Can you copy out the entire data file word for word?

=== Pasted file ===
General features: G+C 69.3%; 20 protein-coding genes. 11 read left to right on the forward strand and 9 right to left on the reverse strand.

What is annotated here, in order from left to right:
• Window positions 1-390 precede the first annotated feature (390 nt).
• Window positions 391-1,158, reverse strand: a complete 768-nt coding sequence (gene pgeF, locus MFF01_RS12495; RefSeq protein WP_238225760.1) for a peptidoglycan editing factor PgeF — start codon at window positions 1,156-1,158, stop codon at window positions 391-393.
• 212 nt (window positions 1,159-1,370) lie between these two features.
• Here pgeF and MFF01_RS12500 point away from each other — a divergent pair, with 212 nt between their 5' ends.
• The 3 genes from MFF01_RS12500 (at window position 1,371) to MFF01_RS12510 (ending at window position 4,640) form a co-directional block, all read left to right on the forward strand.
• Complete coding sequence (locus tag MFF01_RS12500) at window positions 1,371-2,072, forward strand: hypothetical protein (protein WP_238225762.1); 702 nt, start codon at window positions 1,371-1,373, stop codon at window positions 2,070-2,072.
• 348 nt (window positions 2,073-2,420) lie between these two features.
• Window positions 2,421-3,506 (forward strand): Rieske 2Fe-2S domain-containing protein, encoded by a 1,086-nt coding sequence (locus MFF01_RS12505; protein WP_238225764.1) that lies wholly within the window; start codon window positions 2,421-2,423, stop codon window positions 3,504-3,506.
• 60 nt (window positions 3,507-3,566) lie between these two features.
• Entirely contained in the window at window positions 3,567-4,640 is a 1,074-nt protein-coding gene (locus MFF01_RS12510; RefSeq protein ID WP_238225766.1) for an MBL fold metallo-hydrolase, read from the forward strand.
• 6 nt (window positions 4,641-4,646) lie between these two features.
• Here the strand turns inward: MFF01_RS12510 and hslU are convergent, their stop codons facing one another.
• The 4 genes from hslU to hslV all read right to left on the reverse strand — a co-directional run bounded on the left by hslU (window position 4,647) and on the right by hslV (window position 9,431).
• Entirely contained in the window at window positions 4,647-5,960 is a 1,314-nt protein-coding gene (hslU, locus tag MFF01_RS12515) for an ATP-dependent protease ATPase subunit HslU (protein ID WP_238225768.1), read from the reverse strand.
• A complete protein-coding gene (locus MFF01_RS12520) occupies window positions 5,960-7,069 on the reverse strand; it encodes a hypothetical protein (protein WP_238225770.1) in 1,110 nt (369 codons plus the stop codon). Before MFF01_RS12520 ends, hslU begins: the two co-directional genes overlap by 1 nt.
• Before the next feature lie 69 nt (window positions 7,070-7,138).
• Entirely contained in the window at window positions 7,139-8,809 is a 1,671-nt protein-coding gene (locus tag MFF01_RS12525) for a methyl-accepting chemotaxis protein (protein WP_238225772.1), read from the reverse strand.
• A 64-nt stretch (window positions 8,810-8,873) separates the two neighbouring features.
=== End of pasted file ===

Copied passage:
General features: G+C 69.3%; 20 protein-coding genes. 11 read left to right on the forward strand and 9 right to left on the reverse strand.

What is annotated here, in order from left to right:
• Window positions 1-390 precede the first annotated feature (390 nt).
• Window positions 391-1,158, reverse strand: a complete 768-nt coding sequence (gene pgeF, locus MFF01_RS12495; RefSeq protein WP_238225760.1) for a peptidoglycan editing factor PgeF — start codon at window positions 1,156-1,158, stop codon at window positions 391-393.
• 212 nt (window positions 1,159-1,370) lie between these two features.
• Here pgeF and MFF01_RS12500 point away from each other — a divergent pair, with 212 nt between their 5' ends.
• The 3 genes from MFF01_RS12500 (at window position 1,371) to MFF01_RS12510 (ending at window position 4,640) form a co-directional block, all read left to right on the forward strand.
• Complete coding sequence (locus tag MFF01_RS12500) at window positions 1,371-2,072, forward strand: hypothetical protein (protein WP_238225762.1); 702 nt, start codon at window positions 1,371-1,373, stop codon at window positions 2,070-2,072.
• 348 nt (window positions 2,073-2,420) lie between these two features.
• Window positions 2,421-3,506 (forward strand): Rieske 2Fe-2S domain-containing protein, encoded by a 1,086-nt coding sequence (locus MFF01_RS12505; protein WP_238225764.1) that lies wholly within the window; start codon window positions 2,421-2,423, stop codon window positions 3,504-3,506.
• 60 nt (window positions 3,507-3,566) lie between these two features.
• Entirely contained in the window at window positions 3,567-4,640 is a 1,074-nt protein-coding gene (locus MFF01_RS12510; RefSeq protein ID WP_238225766.1) for an MBL fold metallo-hydrolase, read from the forward strand.
• 6 nt (window positions 4,641-4,646) lie between these two features.
• Here the strand turns inward: MFF01_RS12510 and hslU are convergent, their stop codons facing one another.
• The 4 genes from hslU to hslV all read right to left on the reverse strand — a co-directional run bounded on the left by hslU (window position 4,647) and on the right by hslV (window position 9,431).
• Entirely contained in the window at window positions 4,647-5,960 is a 1,314-nt protein-coding gene (hslU, locus tag MFF01_RS12515) for an ATP-dependent protease ATPase subunit HslU (protein ID WP_238225768.1), read from the reverse strand.
• A complete protein-coding gene (locus MFF01_RS12520) occupies window positions 5,960-7,069 on the reverse strand; it encodes a hypothetical protein (protein WP_238225770.1) in 1,110 nt (369 codons plus the stop codon). Before MFF01_RS12520 ends, hslU begins: the two co-directional genes overlap by 1 nt.
• Before the next feature lie 69 nt (window positions 7,070-7,138).
• Entirely contained in the window at window positions 7,139-8,809 is a 1,671-nt protein-coding gene (locus tag MFF01_RS12525) for a methyl-accepting chemotaxis protein (protein WP_238225772.1), read from the reverse strand.
• A 64-nt stretch (window positions 8,810-8,873) separates the two neighbouring features.